NHLBI Working Group
Blood Vessel Maturation: Arteriogenesis
September 21, 2005
The National Heart, Lung, and Blood Institute convened a Working Group
of expert basic and clinical vascular biologists to discuss blood vessel
maturation (arteriogenesis) on September 21, 2005, in Bethesda, Maryland.
Their goal was to assess the state of knowledge in this field, identify
gaps in our understanding (including the barriers that impede progress
and novel approaches to overcome these barriers), and to provide the NHLBI
with a list of recommendations for future research activities.
The working group determined that our knowledge of the chemical factors
and physical forces that initiate arteriogenesis is limited compared to
our understanding of the factors that initiate the angiogenic process.
Arteriogenesis involves the laying down of the different layers that constitute
the wall of the blood vessel, the elaboration of the extracellular matrix,
and the intra- and extra-cellular signals that initiate and promote this
complex stage of blood vessel development. It has not been operationally
defined, which has confounded this area of investigation because the scientific
community uses arteriogenesis, arterialization, and collaterization interchangeably,
even though each of these may be different processes not only during development,
but also in the adult. Further, our understanding of the chemical mediators
and other factors (such as inflammatory cells and hemodynamic forces)
that initiate arteriogenesis is far from resolved and these mediators
and factors need to be characterized during the different stages of arteriogenesis.
Finally, it is uncertain if there is a distinct separation between angiogenesis
and arteriogenesis, or if it is a continuum.
Arteriogenesis is complex and its onset and development may be affected
by a number of factors: clinical (age, type, and severity of disease;
and rapidity of onset), genetic (mutations in key pathways involved in
arteriogenesis, as well as epigenetic factors), and systemic/local stimuli
(the presence or absence of arteriogenesis/angiogenesis stimulators and
inhibitors). The importance of the extracellular matrix is usually overlooked.
It is a dynamic structure in that its phenotype is constantly changing
during the course of vessel development. Further, the components of the
extracellular matrix may act as signaling molecules, directing the differentiation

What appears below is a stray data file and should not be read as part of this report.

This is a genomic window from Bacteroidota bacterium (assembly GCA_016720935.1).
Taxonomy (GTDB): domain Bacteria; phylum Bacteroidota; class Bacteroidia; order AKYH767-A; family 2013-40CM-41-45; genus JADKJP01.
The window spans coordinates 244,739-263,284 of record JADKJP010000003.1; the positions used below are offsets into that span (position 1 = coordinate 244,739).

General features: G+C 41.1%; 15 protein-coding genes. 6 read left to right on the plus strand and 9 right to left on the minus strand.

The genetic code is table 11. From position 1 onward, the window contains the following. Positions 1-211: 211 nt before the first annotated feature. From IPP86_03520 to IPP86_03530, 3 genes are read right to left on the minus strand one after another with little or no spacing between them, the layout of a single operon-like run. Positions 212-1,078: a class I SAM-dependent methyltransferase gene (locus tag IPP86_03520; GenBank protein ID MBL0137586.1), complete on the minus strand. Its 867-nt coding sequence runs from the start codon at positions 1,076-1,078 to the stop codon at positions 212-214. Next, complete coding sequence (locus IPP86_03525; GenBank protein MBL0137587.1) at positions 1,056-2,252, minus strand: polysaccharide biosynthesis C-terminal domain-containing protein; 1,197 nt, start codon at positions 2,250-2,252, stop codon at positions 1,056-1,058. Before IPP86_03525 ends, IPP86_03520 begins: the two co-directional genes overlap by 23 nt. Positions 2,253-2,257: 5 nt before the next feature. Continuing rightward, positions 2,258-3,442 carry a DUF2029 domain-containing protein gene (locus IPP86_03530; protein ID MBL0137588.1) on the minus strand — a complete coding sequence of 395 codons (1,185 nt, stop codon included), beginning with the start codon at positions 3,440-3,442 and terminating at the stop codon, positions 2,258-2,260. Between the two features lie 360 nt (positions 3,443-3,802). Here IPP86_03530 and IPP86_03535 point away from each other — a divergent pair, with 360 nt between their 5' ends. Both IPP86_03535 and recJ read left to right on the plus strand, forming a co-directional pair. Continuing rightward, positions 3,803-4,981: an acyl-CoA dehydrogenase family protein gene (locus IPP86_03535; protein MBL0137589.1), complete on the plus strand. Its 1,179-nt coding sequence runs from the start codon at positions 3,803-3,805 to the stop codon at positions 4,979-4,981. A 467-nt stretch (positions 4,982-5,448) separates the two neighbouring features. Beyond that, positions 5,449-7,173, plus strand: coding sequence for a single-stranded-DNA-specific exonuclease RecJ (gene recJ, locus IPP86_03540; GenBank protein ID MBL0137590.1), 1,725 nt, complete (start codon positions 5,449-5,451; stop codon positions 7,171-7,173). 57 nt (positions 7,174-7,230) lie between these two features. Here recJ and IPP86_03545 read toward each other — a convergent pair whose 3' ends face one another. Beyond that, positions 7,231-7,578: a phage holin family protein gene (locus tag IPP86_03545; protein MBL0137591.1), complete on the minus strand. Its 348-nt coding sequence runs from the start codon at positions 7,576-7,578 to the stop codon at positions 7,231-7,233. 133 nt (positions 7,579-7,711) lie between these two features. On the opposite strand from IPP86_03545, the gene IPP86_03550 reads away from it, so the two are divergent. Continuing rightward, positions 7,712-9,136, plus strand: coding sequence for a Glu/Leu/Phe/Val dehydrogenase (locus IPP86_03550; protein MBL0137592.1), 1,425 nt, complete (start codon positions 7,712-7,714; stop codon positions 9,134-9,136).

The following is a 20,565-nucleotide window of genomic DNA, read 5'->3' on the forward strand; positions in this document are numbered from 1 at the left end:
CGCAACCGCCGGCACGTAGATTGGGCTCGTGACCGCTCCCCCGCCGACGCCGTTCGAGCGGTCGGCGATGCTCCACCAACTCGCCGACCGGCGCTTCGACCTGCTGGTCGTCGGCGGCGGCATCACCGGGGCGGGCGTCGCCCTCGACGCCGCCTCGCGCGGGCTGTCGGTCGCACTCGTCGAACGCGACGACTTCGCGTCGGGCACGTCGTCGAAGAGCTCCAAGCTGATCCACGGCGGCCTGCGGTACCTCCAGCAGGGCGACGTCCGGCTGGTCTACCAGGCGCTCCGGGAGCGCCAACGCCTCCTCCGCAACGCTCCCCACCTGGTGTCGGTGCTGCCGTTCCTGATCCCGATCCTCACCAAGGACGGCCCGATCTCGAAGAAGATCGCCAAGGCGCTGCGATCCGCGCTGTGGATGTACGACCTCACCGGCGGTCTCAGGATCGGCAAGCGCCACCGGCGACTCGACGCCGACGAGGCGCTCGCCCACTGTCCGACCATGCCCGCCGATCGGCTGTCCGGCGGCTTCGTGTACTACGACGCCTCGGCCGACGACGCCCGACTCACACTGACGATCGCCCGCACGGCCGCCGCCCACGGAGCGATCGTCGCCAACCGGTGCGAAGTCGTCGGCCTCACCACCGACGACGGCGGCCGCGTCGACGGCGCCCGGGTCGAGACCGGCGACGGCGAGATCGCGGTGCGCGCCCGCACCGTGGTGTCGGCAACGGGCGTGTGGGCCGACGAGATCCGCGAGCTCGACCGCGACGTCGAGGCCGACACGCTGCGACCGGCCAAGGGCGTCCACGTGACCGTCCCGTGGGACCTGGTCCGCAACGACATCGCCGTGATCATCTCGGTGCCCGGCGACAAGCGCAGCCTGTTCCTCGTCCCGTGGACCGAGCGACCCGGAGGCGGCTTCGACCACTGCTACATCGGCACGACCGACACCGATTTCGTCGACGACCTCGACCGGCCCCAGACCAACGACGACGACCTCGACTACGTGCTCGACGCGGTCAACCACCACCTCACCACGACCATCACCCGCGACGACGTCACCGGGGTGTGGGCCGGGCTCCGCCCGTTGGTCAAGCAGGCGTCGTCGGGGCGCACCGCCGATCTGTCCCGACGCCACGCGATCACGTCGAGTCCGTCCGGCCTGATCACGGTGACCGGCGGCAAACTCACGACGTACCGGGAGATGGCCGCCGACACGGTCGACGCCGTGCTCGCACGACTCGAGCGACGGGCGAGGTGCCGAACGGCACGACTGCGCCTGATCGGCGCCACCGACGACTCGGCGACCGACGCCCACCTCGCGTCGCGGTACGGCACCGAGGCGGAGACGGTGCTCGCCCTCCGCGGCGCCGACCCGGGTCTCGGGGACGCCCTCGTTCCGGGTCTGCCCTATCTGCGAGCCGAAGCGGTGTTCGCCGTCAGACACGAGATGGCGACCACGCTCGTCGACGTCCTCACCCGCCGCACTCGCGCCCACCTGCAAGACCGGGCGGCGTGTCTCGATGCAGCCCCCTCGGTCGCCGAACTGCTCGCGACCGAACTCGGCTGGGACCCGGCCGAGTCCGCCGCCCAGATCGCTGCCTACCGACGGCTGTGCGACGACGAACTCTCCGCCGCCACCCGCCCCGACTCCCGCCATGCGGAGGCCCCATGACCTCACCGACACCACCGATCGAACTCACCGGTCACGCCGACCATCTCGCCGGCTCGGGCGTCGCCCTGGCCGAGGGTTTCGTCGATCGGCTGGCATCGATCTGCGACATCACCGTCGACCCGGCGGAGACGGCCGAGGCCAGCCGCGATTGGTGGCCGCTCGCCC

of vascular cells during the development of the vessel wall.
The involvement of bone marrow-derived precursor cells in arteriogenesis
is becoming more controversial since there is no conclusive evidence to
show that these cells incorporate and expand within the vessel wall. High-resolution
imaging suggests that these cells assume a perivascular location, where
they may provide an important paracrine role by stimulating vessel remodeling.
Translating animal studies to the clinical setting is fraught with many
difficulties due to a number of technical barriers that include: the type
of animal model and its appropriateness (as representative of human disease),
inter-animal variability regarding preexisting collateral flow (even in
genetically identical animals), and the inter- and intra-variability of
After comprehensive discussion, the working group made four recommendations:
- Elucidate the factors involved in regulation of the various steps
of vessel wall assembly involved in arteriogenesis, including: the role
of the extracellular matrix, inflammatory cells, shear stress, small
molecules, growth factors, cytokines, cell-to-cell interactions, and
intracellular signaling pathways.
- Determine the effect of risk factors (e.g., hypertension, diabetes,
and hyperlipidemia) and disease (such as atherosclerosis) on vessel
development, including their effects on the temporal changes in the
expression of genes and gene products involved in the various stages
- Investigate therapeutic approaches, such as cell-based and non-cell
based therapies, to induce and/or stimulate vessel maturation and determine
how the therapeutic approach is affected by aging, epigenetic factors,
disease state, and risk factors.
- Develop reliable animal models that reflect human clinical phenotypes,
novel methods, and biomarkers to study vessel maturation.
Possibility of a journal publication.
Stephen S. Goldman, Ph.D., NHLBI, NIH
Working Group Members
Chair: Timothy T. Hla, Ph.D. University of Connecticut Health
- Patricia A. DAmore, Ph.D., Schepens Eye Research Institute
- Harold F. Dvorak, M.D., Beth Israel Deaconess Medical Center
- Stephen E. Epstein, M.D., Medstar Research Institute
- Robert P. Mecham, M.D. Ph.D., Washington University
- Louis M. Messina, M.D., University of California, San Francisco
- Gary K. Owens, Ph.D., University of Virginia School of Medicine
- William K. Sessa, Ph.D. Yale University School of Medicine
- Michael Simons, M.D. Dartmouth College School of Medicine
- Ronald L. Terjung, Ph.D., University of Missouri
Last updated: December 31, 2005